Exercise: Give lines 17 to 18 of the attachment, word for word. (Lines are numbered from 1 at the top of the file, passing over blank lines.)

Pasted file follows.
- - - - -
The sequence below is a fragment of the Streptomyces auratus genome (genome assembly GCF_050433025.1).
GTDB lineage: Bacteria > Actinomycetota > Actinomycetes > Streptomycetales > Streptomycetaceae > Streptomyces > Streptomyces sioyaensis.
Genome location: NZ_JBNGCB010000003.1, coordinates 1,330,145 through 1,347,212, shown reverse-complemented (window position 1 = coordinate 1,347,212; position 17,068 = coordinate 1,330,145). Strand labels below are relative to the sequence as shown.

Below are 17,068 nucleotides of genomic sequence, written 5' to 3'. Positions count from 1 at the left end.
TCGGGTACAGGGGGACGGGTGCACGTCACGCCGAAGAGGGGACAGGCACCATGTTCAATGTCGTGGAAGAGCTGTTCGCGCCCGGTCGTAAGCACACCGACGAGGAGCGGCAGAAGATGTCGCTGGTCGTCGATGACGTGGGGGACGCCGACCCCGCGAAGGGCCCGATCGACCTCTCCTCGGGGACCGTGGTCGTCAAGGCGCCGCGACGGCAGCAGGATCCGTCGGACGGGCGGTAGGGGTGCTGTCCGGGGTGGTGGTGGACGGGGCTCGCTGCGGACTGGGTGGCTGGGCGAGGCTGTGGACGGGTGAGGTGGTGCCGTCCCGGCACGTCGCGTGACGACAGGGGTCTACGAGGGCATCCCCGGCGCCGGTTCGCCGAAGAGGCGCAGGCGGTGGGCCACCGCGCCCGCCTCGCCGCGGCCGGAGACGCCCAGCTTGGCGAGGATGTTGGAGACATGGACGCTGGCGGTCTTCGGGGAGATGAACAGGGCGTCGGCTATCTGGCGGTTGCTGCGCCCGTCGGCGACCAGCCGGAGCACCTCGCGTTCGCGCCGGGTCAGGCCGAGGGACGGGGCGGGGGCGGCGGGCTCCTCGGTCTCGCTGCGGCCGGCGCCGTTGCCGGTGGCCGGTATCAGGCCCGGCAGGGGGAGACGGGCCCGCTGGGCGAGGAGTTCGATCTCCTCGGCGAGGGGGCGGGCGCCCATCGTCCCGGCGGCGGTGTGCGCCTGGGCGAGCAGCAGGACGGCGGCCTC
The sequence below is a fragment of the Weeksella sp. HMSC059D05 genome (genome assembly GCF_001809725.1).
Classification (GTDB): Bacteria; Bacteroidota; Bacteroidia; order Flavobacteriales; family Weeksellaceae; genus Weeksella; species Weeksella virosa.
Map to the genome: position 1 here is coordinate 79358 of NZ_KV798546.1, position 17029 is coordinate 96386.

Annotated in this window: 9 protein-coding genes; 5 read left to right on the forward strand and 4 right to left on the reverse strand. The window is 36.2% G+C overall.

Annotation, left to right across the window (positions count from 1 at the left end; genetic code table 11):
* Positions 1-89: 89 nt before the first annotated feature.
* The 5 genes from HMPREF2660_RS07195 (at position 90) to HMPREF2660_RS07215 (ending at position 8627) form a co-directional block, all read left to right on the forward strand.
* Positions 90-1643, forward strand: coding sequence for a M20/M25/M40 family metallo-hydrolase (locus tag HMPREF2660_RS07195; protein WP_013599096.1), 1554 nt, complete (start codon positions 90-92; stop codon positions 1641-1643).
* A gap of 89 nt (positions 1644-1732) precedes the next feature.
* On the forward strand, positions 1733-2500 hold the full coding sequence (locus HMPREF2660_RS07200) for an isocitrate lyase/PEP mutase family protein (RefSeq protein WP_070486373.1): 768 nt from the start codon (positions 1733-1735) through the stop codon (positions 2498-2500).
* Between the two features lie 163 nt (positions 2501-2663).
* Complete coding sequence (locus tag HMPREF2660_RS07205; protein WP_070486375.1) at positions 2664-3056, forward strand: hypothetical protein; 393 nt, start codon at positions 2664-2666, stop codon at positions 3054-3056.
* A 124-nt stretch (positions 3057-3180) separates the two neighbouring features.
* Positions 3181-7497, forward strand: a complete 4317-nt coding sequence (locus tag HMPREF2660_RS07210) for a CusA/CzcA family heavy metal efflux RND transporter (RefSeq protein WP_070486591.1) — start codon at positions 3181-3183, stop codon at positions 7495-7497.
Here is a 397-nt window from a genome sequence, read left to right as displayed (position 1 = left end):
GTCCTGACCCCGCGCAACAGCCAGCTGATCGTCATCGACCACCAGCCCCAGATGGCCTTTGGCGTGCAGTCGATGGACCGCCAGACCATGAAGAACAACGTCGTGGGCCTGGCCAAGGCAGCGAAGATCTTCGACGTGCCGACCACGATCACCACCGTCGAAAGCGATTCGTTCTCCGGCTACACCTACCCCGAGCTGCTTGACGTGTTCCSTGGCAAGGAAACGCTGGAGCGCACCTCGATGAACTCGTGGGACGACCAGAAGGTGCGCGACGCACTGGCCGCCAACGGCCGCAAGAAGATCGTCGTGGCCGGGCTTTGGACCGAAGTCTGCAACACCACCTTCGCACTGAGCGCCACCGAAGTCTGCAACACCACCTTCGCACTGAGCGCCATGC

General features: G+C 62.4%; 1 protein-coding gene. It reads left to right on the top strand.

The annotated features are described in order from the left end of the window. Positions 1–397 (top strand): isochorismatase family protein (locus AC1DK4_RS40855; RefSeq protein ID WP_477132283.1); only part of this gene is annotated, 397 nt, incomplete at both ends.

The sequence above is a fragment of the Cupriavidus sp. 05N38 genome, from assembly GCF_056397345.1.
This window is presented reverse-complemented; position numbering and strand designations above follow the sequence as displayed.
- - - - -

* Complete coding sequence (locus tag HMPREF2660_RS07205; protein WP_070486375.1) at positions 2664-3056, forward strand: hypothetical protein; 393 nt, start codon at positions 2664-2666, stop codon at positions 3054-3056.
* A 124-nt stretch (positions 3057-3180) separates the two neighbouring features.